Arboreal locomotion

Leopards are great climbers and can carry their kills up their trees to keep them out of reach from scavengers and other predators

Arboreal locomotion is the locomotion of animals in trees. In habitats in which trees are present, animals have evolved to move in them. Some animals may scale trees only occasionally, but others are exclusively arboreal. The habitats pose numerous mechanical challenges to animals moving through them and lead to a variety of anatomical, behavioral and ecological consequences as well as variations throughout different species.[1] Furthermore, many of these same principles may be applied to climbing without trees, such as on rock piles or mountains.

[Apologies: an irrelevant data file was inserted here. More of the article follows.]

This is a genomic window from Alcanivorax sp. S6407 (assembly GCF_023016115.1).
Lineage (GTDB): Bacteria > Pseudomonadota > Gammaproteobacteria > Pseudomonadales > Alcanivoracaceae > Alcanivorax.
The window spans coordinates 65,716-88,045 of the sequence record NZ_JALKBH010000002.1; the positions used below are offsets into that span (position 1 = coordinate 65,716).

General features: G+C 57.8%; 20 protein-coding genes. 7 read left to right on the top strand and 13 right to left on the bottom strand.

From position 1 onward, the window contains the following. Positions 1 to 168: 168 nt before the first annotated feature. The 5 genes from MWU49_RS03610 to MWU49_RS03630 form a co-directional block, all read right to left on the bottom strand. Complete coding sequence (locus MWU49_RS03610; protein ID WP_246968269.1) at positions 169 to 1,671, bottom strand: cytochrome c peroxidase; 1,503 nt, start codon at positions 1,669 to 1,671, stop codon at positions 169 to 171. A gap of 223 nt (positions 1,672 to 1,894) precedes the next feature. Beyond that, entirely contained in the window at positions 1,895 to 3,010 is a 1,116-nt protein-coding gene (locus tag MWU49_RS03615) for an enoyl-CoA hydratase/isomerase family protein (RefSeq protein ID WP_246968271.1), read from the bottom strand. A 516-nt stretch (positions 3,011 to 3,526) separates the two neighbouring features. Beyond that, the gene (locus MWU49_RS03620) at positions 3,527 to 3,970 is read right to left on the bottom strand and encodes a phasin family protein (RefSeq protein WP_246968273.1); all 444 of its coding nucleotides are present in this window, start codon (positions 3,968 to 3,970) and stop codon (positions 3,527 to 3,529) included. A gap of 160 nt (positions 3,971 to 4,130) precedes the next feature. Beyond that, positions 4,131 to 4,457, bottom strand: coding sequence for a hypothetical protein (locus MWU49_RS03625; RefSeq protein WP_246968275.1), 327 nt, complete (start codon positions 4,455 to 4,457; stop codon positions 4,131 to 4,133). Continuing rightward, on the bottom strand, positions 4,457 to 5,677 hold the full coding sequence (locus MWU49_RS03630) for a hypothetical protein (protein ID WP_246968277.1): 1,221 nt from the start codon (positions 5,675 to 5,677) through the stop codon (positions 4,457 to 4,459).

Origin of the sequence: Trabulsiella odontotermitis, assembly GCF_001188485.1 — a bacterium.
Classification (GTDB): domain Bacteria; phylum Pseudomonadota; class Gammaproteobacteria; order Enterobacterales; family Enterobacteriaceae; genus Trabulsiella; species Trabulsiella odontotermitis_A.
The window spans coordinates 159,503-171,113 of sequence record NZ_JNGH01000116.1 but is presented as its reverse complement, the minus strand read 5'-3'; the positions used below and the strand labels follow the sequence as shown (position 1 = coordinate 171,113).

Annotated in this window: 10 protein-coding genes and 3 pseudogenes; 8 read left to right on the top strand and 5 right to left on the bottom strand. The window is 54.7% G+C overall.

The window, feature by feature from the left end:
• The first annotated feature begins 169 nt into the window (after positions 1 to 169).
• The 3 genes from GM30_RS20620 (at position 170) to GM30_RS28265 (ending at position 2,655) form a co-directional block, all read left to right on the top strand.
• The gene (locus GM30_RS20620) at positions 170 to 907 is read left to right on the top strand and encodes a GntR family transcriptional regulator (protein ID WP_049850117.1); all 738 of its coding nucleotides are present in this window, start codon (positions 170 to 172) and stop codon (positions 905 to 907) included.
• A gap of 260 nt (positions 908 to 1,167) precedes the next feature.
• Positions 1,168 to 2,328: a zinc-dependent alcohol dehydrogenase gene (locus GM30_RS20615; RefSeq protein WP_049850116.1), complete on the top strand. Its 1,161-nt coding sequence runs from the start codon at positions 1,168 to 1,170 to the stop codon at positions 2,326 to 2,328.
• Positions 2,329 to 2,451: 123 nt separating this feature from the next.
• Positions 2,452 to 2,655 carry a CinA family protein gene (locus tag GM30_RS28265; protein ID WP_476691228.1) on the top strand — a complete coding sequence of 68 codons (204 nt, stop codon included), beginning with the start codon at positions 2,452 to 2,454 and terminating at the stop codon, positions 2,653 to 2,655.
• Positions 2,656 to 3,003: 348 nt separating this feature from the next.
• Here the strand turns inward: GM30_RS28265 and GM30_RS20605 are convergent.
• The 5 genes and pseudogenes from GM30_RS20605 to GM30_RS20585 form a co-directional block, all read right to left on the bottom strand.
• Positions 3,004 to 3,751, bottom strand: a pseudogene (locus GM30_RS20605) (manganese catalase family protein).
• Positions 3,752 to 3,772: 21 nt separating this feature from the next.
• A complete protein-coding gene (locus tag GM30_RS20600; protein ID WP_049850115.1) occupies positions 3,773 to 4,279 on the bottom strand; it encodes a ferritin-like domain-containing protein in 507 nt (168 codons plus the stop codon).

Some animals are exclusively arboreal in habitat, such as the tree snail.

  1. ^ Cartmill, M. (1985). Climbing. In Functional Vertebrate Morphology, eds. M. Hildebrand D. M. Bramble K. F. Liem and D. B. Wake, pp. 73–88. Cambridge: Belknap Press.

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